A little before evening Zenab took a long shower and slipped into her best preserved scarlet georgette dress. Then she put makeup on and wore a few trinkets. The little boy could not figure out wherever those sparkling, nice-smelling things lay during all that time. He wanted to touch and smell them but his mother scooped up the remaining trinkets and containers of low-priced cosmetics and whacked them into a beauty box which was tucked into a dark dour trunk. Her lips scarlet with lipstick, crystal bangles jingling on her bony wrists she sailed out of the room. She gave her husband a romantic smile, it baffled her son, he kept a wary eye on his mother. He tailed her wherever she went.

The night had fallen, the presence of the stranger irritated Punal and he felt an ugly knob in his belly. The stranger’s presence had filled the room with a nauseating stench. Every single item of the room had taken up an ugly, scary look.

‘Why he is not going to his own house?’ the distrustful boy murmured into his mother’ ear.

‘This is his house,’ came a muffled answer.

His sisters were snoring but Punal kept battling against the advancing tide of sleep in an effort to guard his mother against the stranger who sat glued to his place. At last sleep sneaked upon the boy. He had hardly slept for a few minutes when he was woken up by hissing, smacking sounds. First he felt that the noise came from his sucking at his mother’s saggy breast. Drowsily he groped for his mother but she was missing. His dozy hand wandered off to the adjoining charpoy. He sat up, he found the couple in a compromising position.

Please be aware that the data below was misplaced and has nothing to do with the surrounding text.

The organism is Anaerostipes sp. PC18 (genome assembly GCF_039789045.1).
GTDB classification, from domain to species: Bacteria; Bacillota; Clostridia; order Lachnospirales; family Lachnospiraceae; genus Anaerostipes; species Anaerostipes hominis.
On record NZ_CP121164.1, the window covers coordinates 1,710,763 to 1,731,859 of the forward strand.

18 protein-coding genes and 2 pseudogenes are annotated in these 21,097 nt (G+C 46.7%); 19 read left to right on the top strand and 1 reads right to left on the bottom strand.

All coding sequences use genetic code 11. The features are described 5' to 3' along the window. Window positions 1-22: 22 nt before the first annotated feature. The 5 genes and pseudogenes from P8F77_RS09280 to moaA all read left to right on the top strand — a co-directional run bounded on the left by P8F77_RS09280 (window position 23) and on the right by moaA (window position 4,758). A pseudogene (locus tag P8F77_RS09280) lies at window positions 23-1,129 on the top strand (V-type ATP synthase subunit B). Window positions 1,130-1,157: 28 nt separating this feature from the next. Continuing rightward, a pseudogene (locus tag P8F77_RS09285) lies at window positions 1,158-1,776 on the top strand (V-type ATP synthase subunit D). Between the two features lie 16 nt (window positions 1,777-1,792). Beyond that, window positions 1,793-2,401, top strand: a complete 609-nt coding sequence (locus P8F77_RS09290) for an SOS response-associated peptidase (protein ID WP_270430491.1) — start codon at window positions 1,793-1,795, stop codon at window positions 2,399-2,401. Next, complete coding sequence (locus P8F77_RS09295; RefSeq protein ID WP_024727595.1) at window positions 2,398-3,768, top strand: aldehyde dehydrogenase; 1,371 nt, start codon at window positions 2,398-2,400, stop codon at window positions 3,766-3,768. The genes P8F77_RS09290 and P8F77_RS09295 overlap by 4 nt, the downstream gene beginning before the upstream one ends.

Punal went berserk, he grabbed his open-toed shoe and started lashing at the couple indiscriminately. His father had rolled off to the adjoining bed but his mother lay still before him, bearing the full brunt of her son’s seething rage. Soon the fit of anger gave way to sorrow and self-pity and the boy erupted into bawling. He let himself fall down by the charpoy. His mother winched him up onto the bed. Tightly she held him to her bosom but she spewed nauseating stenches. She kissed him on a cheek but he felt as though a wet bullfrog was kissing him. Punal lay stiff and sobbed quietly. In the end she resorted to the most powerful weapon in her arsenal: she pushed her pendulous breast into his mouth, he felt as if a dead gecko was nuzzling against his lips.

In the morning the boy had been weaned.

Habib Mohana is assistant professor of English at government degree college No 3, D. I. Khan. In 2010 and 2014 the Pakistan Academy of Letters awarded his Saraiki books the Khawaja Ghulam Farid Award. His Urdu book of short stories with the title Adhori Neend won the Abaseen award from the Government of KPK.

He is looking for a publisher for his novel The Village Café.